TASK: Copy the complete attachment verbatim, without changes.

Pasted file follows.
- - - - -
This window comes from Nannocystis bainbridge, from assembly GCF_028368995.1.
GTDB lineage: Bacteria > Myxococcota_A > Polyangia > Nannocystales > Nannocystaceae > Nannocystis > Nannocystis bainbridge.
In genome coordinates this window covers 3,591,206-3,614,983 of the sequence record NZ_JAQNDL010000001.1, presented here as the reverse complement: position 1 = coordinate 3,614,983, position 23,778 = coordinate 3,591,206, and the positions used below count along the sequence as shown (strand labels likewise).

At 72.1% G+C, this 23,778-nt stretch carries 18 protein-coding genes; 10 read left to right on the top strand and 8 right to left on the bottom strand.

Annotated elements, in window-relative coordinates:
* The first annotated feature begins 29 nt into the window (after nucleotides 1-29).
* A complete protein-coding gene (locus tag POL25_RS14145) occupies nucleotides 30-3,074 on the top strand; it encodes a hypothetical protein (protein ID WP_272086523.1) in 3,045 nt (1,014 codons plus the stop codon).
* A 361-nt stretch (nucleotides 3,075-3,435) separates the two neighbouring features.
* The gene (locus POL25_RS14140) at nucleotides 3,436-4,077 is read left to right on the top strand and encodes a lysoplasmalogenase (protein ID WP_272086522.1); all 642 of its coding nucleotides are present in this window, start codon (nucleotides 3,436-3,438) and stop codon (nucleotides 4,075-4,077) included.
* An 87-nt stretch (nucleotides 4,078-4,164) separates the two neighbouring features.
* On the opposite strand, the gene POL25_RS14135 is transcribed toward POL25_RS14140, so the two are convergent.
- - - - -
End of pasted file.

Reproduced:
This window comes from Nannocystis bainbridge, from assembly GCF_028368995.1.
GTDB lineage: Bacteria > Myxococcota_A > Polyangia > Nannocystales > Nannocystaceae > Nannocystis > Nannocystis bainbridge.
In genome coordinates this window covers 3,591,206-3,614,983 of the sequence record NZ_JAQNDL010000001.1, presented here as the reverse complement: position 1 = coordinate 3,614,983, position 23,778 = coordinate 3,591,206, and the positions used below count along the sequence as shown (strand labels likewise).

At 72.1% G+C, this 23,778-nt stretch carries 18 protein-coding genes; 10 read left to right on the top strand and 8 right to left on the bottom strand.

Annotated elements, in window-relative coordinates:
* The first annotated feature begins 29 nt into the window (after nucleotides 1-29).
* A complete protein-coding gene (locus tag POL25_RS14145) occupies nucleotides 30-3,074 on the top strand; it encodes a hypothetical protein (protein ID WP_272086523.1) in 3,045 nt (1,014 codons plus the stop codon).
* A 361-nt stretch (nucleotides 3,075-3,435) separates the two neighbouring features.
* The gene (locus POL25_RS14140) at nucleotides 3,436-4,077 is read left to right on the top strand and encodes a lysoplasmalogenase (protein ID WP_272086522.1); all 642 of its coding nucleotides are present in this window, start codon (nucleotides 3,436-3,438) and stop codon (nucleotides 4,075-4,077) included.
* An 87-nt stretch (nucleotides 4,078-4,164) separates the two neighbouring features.
* On the opposite strand, the gene POL25_RS14135 is transcribed toward POL25_RS14140, so the two are convergent.